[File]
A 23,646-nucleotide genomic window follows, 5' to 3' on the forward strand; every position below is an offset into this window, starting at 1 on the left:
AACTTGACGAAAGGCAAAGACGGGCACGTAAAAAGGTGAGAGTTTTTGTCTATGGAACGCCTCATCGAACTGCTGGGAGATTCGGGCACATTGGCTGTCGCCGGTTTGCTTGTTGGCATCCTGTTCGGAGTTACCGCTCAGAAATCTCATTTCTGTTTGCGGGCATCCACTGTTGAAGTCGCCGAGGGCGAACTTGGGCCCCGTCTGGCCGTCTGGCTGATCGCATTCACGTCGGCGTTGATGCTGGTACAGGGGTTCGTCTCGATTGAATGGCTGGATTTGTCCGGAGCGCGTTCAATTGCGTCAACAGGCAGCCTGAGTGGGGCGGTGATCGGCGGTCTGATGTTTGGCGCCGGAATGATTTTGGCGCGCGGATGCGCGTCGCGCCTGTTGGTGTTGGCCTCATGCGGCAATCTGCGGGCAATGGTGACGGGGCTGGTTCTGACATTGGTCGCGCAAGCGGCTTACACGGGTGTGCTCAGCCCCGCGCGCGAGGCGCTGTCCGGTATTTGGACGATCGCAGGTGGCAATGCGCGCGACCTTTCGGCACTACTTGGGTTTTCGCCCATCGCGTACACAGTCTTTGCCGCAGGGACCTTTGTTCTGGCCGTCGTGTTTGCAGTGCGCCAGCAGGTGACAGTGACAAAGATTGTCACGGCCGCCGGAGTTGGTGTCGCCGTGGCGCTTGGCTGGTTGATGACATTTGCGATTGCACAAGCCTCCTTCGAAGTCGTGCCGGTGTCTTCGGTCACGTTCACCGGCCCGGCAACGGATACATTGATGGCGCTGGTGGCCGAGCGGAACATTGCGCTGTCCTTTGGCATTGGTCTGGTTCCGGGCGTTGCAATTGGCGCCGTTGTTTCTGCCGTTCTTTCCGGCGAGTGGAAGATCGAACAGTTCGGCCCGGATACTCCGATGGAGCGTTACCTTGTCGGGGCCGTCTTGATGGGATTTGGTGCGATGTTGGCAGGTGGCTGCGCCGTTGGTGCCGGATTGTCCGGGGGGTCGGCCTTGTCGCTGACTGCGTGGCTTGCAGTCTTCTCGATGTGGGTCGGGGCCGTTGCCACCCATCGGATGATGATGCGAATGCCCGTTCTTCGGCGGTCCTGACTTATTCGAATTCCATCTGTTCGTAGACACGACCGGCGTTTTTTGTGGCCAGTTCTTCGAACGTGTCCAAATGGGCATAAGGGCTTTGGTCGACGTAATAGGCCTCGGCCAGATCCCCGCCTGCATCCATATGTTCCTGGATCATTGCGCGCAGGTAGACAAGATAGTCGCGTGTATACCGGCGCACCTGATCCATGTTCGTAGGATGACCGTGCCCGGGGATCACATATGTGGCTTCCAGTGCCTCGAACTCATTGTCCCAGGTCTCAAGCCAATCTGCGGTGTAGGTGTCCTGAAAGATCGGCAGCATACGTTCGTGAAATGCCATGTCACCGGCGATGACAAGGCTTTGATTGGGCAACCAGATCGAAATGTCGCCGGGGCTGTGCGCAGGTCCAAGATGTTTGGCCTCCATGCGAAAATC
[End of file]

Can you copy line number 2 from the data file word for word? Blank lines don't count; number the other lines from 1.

AACTTGACGAAAGGCAAAGACGGGCACGTAAAAAGGTGAGAGTTTTTGTCTATGGAACGCCTCATCGAACTGCTGGGAGATTCGGGCACATTGGCTGTCGCCGGTTTGCTTGTTGGCATCCTGTTCGGAGTTACCGCTCAGAAATCTCATTTCTGTTTGCGGGCATCCACTGTTGAAGTCGCCGAGGGCGAACTTGGGCCCCGTCTGGCCGTCTGGCTGATCGCATTCACGTCGGCGTTGATGCTGGTACAGGGGTTCGTCTCGATTGAATGGCTGGATTTGTCCGGAGCGCGTTCAATTGCGTCAACAGGCAGCCTGAGTGGGGCGGTGATCGGCGGTCTGATGTTTGGCGCCGGAATGATTTTGGCGCGCGGATGCGCGTCGCGCCTGTTGGTGTTGGCCTCATGCGGCAATCTGCGGGCAATGGTGACGGGGCTGGTTCTGACATTGGTCGCGCAAGCGGCTTACACGGGTGTGCTCAGCCCCGCGCGCGAGGCGCTGTCCGGTATTTGGACGATCGCAGGTGGCAATGCGCGCGACCTTTCGGCACTACTTGGGTTTTCGCCCATCGCGTACACAGTCTTTGCCGCAGGGACCTTTGTTCTGGCCGTCGTGTTTGCAGTGCGCCAGCAGGTGACAGTGACAAAGATTGTCACGGCCGCCGGAGTTGGTGTCGCCGTGGCGCTTGGCTGGTTGATGACATTTGCGATTGCACAAGCCTCCTTCGAAGTCGTGCCGGTGTCTTCGGTCACGTTCACCGGCCCGGCAACGGATACATTGATGGCGCTGGTGGCCGAGCGGAACATTGCGCTGTCCTTTGGCATTGGTCTGGTTCCGGGCGTTGCAATTGGCGCCGTTGTTTCTGCCGTTCTTTCCGGCGAGTGGAAGATCGAACAGTTCGGCCCGGATACTCCGATGGAGCGTTACCTTGTCGGGGCCGTCTTGATGGGATTTGGTGCGATGTTGGCAGGTGGCTGCGCCGTTGGTGCCGGATTGTCCGGGGGGTCGGCCTTGTCGCTGACTGCGTGGCTTGCAGTCTTCTCGATGTGGGTCGGGGCCGTTGCCACCCATCGGATGATGATGCGAATGCCCGTTCTTCGGCGGTCCTGACTTATTCGAATTCCATCTGTTCGTAGACACGACCGGCGTTTTTTGTGGCCAGTTCTTCGAACGTGTCCAAATGGGCATAAGGGCTTTGGTCGACGTAATAGGCCTCGGCCAGATCCCCGCCTGCATCCATATGTTCCTGGATCATTGCGCGCAGGTAGACAAGATAGTCGCGTGTATACCGGCGCACCTGATCCATGTTCGTAGGATGACCGTGCCCGGGGATCACATATGTGGCTTCCAGTGCCTCGAACTCATTGTCCCAGGTCTCAAGCCAATCTGCGGTGTAGGTGTCCTGAAAGATCGGCAGCATACGTTCGTGAAATGCCATGTCACCGGCGATGACAAGGCTTTGATTGGGCAACCAGATCGAAATGTCGCCGGGGCTGTGCGCAGGTCCAAGATGTTTGGCCTCCATGCGAAAATC